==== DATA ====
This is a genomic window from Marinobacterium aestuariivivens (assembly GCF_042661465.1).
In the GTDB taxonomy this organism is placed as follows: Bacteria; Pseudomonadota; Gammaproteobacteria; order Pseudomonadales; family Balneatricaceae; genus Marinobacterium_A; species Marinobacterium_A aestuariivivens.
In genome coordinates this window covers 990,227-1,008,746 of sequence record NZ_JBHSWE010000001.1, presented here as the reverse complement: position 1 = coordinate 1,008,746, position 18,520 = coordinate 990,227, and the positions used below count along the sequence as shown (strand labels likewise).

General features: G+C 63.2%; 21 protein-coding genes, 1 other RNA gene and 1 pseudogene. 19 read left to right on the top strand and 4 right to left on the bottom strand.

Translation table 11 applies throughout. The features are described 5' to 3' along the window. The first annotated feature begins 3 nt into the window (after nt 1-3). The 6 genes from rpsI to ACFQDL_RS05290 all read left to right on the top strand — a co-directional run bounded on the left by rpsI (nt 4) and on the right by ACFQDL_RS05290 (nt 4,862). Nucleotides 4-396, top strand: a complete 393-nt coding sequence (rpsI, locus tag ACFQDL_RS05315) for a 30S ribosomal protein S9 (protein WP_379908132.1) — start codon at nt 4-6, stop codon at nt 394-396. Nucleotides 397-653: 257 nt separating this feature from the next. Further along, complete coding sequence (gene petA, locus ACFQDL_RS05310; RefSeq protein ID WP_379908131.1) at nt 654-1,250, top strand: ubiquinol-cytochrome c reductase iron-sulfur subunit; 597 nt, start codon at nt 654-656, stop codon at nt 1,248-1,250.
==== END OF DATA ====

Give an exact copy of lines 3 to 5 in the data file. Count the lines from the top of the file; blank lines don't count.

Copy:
In genome coordinates this window covers 990,227-1,008,746 of sequence record NZ_JBHSWE010000001.1, presented here as the reverse complement: position 1 = coordinate 1,008,746, position 18,520 = coordinate 990,227, and the positions used below count along the sequence as shown (strand labels likewise).

General features: G+C 63.2%; 21 protein-coding genes, 1 other RNA gene and 1 pseudogene. 19 read left to right on the top strand and 4 right to left on the bottom strand.

Translation table 11 applies throughout. The features are described 5' to 3' along the window. The first annotated feature begins 3 nt into the window (after nt 1-3). The 6 genes from rpsI to ACFQDL_RS05290 all read left to right on the top strand — a co-directional run bounded on the left by rpsI (nt 4) and on the right by ACFQDL_RS05290 (nt 4,862). Nucleotides 4-396, top strand: a complete 393-nt coding sequence (rpsI, locus tag ACFQDL_RS05315) for a 30S ribosomal protein S9 (protein WP_379908132.1) — start codon at nt 4-6, stop codon at nt 394-396. Nucleotides 397-653: 257 nt separating this feature from the next. Further along, complete coding sequence (gene petA, locus ACFQDL_RS05310; RefSeq protein ID WP_379908131.1) at nt 654-1,250, top strand: ubiquinol-cytochrome c reductase iron-sulfur subunit; 597 nt, start codon at nt 654-656, stop codon at nt 1,248-1,250.